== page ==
“If you insist upon a precise definition of force, you will never get it! First, because Newton’s Second Law is not exact, and second, because in order to understand physical laws you must understand that they are all some kind of approximation.

    “Any simple idea is approximate; as an illustration, consider an object … what IS an object? Philosophers are always saying, ‘Well, just take a chair, for example.’ The moment they say that, you know that they do not know what they are talking about any more. What IS a chair? Well, a chair is a certain thing over there … certain? how certain? The atoms are evaporating from it from time to time—not many atoms, but a few—dirt falls on it and gets dissolved in the paint; so to define a chair precisely, to say which atoms are chair and which atoms are air, or which atoms are dirt, or which atoms are paint that belongs to the chair is impossible. So the mass of a chair can be defined only approximately. In the same way, to define the mass of a single object is impossible, because there are not any single, left-alone objects in the world—every object is a mixture of a lot of things, so we can deal with it only as a series of approximations and idealizations.

    “The trick is the idealizations. To an excellent approximation of perhaps one part in ten to the tenth, the number of atoms in the chair does not change in a minute, and if we are not too precise we may idealize the chair as a definite thing; in the same way we shall learn about the characteristics of force, in an ideal fashion, if we are not too precise. One may be dissatisfied with the approximate view of nature that physics tries to obtain […], and may prefer a mathematical definition; but mathematical definitions can never work in the real world. […] When we try to isolate pieces of [the physical world], to talk about one mass, the wine and the glass [for example], how can we know which is which, when one dissolves in the other? […] [I]f we have a system of discourse about the real world, [it] must involve approximations of some kind.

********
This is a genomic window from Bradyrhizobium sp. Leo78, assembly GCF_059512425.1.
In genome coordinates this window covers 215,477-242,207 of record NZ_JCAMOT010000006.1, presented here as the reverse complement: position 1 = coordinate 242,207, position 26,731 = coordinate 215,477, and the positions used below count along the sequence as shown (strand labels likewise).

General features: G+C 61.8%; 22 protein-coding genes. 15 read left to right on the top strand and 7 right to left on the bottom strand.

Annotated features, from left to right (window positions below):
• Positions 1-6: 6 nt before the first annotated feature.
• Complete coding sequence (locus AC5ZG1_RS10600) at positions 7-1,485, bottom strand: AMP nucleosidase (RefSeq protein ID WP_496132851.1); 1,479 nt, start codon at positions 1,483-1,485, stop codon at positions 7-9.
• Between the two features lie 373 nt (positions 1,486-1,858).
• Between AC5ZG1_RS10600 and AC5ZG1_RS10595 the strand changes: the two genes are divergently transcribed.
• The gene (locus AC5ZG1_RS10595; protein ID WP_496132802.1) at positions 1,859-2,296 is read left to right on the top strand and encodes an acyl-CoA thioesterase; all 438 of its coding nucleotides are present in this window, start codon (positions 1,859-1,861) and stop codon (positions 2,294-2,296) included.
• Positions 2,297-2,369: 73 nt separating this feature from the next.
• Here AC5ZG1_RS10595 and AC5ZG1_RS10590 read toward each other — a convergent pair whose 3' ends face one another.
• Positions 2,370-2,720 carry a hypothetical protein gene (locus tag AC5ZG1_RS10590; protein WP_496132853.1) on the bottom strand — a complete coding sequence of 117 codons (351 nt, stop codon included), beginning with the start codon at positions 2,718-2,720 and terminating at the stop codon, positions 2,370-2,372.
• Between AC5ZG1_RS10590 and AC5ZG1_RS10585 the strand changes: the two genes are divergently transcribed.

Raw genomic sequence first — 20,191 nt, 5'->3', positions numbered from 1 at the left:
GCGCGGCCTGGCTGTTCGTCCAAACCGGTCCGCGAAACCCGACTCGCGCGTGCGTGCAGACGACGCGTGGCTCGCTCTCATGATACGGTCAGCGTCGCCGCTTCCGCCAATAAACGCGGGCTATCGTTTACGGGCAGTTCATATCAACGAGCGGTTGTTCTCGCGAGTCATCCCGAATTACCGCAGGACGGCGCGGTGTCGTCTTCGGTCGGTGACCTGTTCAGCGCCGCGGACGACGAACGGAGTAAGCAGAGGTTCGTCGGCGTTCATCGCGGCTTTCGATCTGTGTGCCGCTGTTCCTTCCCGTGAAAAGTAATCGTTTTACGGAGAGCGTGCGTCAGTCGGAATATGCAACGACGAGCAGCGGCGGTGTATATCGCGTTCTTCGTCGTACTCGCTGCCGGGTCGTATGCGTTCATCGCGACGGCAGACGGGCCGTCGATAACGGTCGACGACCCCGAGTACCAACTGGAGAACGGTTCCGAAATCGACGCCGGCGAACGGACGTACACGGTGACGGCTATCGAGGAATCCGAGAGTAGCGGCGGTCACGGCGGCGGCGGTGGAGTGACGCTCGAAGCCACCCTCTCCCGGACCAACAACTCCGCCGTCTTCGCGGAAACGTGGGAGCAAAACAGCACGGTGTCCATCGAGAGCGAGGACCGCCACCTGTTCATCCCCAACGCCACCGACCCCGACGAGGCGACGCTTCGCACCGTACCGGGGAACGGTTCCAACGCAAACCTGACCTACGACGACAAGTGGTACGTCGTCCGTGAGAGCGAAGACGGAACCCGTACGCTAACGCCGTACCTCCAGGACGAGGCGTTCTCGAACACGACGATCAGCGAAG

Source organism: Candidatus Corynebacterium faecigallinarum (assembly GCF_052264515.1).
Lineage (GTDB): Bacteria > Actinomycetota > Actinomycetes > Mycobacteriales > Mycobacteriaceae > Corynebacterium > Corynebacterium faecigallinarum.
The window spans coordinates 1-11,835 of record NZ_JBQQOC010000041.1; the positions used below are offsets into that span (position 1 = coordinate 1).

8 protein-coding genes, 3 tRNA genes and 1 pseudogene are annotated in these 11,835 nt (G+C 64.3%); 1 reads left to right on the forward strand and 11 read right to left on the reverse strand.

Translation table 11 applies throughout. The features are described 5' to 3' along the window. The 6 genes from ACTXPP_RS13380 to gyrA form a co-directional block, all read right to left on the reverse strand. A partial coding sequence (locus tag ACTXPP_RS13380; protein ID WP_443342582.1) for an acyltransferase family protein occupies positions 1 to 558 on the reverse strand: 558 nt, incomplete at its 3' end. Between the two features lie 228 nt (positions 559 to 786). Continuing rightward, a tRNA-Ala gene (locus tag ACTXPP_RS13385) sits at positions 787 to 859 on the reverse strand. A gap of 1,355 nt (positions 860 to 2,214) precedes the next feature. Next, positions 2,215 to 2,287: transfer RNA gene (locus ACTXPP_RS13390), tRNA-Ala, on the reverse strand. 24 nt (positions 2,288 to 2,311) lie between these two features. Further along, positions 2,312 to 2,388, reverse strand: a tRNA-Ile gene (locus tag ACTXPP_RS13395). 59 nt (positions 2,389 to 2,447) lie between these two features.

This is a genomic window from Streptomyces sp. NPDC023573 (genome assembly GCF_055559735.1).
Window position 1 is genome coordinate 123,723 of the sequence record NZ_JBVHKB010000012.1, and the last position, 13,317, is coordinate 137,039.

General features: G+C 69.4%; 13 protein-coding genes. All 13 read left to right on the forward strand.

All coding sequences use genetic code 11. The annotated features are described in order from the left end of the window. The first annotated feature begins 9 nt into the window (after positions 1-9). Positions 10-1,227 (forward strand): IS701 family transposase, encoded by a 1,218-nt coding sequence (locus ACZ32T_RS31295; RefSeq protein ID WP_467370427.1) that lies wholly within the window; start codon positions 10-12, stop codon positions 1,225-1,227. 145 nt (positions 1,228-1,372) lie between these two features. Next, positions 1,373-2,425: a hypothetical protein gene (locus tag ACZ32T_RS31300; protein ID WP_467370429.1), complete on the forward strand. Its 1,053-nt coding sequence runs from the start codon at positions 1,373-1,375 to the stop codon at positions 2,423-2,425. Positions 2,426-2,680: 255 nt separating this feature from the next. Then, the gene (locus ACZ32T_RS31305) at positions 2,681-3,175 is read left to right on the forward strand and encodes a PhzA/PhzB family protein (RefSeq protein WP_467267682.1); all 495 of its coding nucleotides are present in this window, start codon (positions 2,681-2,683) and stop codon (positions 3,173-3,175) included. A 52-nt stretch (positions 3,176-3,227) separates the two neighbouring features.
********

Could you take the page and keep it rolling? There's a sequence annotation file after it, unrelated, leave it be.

“This system is quite unlike the case of mathematics, in which everything can be defined […]. In nature, however, when we draw a line or establish a line by using a light beam and a theodolite, as we do in surveying, are we measuring a line in the sense of Euclid? No, we are making an approximation; the cross hair has some width, but a geometrical line has no width […]. However, from an experimental standpoint, not a mathematical standpoint, we need to know whether the laws of Euclid apply to the kind of geometry that we use in measuring land; so we make a hypothesis that it does, and it works pretty well; but it is not precise, because our surveying lines are not really geometrical lines. […]

    “In the same way, we cannot just call _F = ma_ a definition, deduce everything purely mathematically, and make mechanics a mathematical theory, when mechanics is a description of nature. By establishing suitable postulates it is always possible to make a system of mathematics, just as Euclid did, but we cannot make a mathematics of the world, because sooner or later we have to find out whether the axioms are valid for the objects of nature. Thus we immediately get involved with these complicated and ‘dirty’ objects of nature, but with approximations ever increasing in accuracy.”